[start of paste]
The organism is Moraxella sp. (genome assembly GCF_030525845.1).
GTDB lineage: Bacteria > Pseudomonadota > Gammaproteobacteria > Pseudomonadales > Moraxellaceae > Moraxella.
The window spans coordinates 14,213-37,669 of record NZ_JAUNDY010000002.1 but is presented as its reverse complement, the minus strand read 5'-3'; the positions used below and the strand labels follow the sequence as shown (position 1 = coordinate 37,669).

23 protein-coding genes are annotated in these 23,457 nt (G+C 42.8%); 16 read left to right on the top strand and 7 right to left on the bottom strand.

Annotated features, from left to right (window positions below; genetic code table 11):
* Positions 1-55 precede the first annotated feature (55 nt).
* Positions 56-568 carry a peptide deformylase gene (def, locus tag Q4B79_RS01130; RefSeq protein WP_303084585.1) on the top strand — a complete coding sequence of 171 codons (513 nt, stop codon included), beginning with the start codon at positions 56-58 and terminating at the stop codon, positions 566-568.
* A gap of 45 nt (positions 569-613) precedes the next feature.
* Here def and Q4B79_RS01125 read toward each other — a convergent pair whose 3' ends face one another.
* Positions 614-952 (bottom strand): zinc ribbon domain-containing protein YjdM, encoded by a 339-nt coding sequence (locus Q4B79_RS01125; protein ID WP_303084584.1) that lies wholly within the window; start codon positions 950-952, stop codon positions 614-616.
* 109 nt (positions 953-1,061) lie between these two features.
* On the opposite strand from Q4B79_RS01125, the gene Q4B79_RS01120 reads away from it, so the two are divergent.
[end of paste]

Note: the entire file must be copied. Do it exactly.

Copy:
The organism is Moraxella sp. (genome assembly GCF_030525845.1).
GTDB lineage: Bacteria > Pseudomonadota > Gammaproteobacteria > Pseudomonadales > Moraxellaceae > Moraxella.
The window spans coordinates 14,213-37,669 of record NZ_JAUNDY010000002.1 but is presented as its reverse complement, the minus strand read 5'-3'; the positions used below and the strand labels follow the sequence as shown (position 1 = coordinate 37,669).

23 protein-coding genes are annotated in these 23,457 nt (G+C 42.8%); 16 read left to right on the top strand and 7 right to left on the bottom strand.

Annotated features, from left to right (window positions below; genetic code table 11):
* Positions 1-55 precede the first annotated feature (55 nt).
* Positions 56-568 carry a peptide deformylase gene (def, locus tag Q4B79_RS01130; RefSeq protein WP_303084585.1) on the top strand — a complete coding sequence of 171 codons (513 nt, stop codon included), beginning with the start codon at positions 56-58 and terminating at the stop codon, positions 566-568.
* A gap of 45 nt (positions 569-613) precedes the next feature.
* Here def and Q4B79_RS01125 read toward each other — a convergent pair whose 3' ends face one another.
* Positions 614-952 (bottom strand): zinc ribbon domain-containing protein YjdM, encoded by a 339-nt coding sequence (locus Q4B79_RS01125; protein ID WP_303084584.1) that lies wholly within the window; start codon positions 950-952, stop codon positions 614-616.
* 109 nt (positions 953-1,061) lie between these two features.
* On the opposite strand from Q4B79_RS01125, the gene Q4B79_RS01120 reads away from it, so the two are divergent.